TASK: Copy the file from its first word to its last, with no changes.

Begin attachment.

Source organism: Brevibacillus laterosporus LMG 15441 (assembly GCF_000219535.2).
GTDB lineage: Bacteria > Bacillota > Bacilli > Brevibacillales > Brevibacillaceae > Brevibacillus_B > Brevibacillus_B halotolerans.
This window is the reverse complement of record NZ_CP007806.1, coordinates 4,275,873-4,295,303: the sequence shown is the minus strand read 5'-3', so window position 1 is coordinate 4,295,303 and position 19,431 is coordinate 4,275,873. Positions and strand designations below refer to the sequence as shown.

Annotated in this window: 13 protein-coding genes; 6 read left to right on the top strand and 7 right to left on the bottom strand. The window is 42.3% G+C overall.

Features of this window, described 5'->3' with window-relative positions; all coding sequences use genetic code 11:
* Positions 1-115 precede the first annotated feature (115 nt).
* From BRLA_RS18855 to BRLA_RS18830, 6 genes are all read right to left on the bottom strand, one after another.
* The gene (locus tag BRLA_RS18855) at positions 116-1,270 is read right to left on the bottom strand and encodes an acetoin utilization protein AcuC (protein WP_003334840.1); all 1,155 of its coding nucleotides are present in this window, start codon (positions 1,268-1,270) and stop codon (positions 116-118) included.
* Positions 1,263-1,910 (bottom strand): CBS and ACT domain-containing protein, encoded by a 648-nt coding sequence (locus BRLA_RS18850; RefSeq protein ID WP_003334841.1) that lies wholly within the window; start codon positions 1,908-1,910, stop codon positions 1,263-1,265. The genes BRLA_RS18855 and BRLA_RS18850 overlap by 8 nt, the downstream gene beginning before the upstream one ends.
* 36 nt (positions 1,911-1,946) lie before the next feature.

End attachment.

Source organism: Brevibacillus laterosporus LMG 15441 (assembly GCF_000219535.2).
GTDB lineage: Bacteria > Bacillota > Bacilli > Brevibacillales > Brevibacillaceae > Brevibacillus_B > Brevibacillus_B halotolerans.
This window is the reverse complement of record NZ_CP007806.1, coordinates 4,275,873-4,295,303: the sequence shown is the minus strand read 5'-3', so window position 1 is coordinate 4,295,303 and position 19,431 is coordinate 4,275,873. Positions and strand designations below refer to the sequence as shown.

Annotated in this window: 13 protein-coding genes; 6 read left to right on the top strand and 7 right to left on the bottom strand. The window is 42.3% G+C overall.

Features of this window, described 5'->3' with window-relative positions; all coding sequences use genetic code 11:
* Positions 1-115 precede the first annotated feature (115 nt).
* From BRLA_RS18855 to BRLA_RS18830, 6 genes are all read right to left on the bottom strand, one after another.
* The gene (locus tag BRLA_RS18855) at positions 116-1,270 is read right to left on the bottom strand and encodes an acetoin utilization protein AcuC (protein WP_003334840.1); all 1,155 of its coding nucleotides are present in this window, start codon (positions 1,268-1,270) and stop codon (positions 116-118) included.
* Positions 1,263-1,910 (bottom strand): CBS and ACT domain-containing protein, encoded by a 648-nt coding sequence (locus BRLA_RS18850; RefSeq protein ID WP_003334841.1) that lies wholly within the window; start codon positions 1,908-1,910, stop codon positions 1,263-1,265. The genes BRLA_RS18855 and BRLA_RS18850 overlap by 8 nt, the downstream gene beginning before the upstream one ends.
* 36 nt (positions 1,911-1,946) lie before the next feature.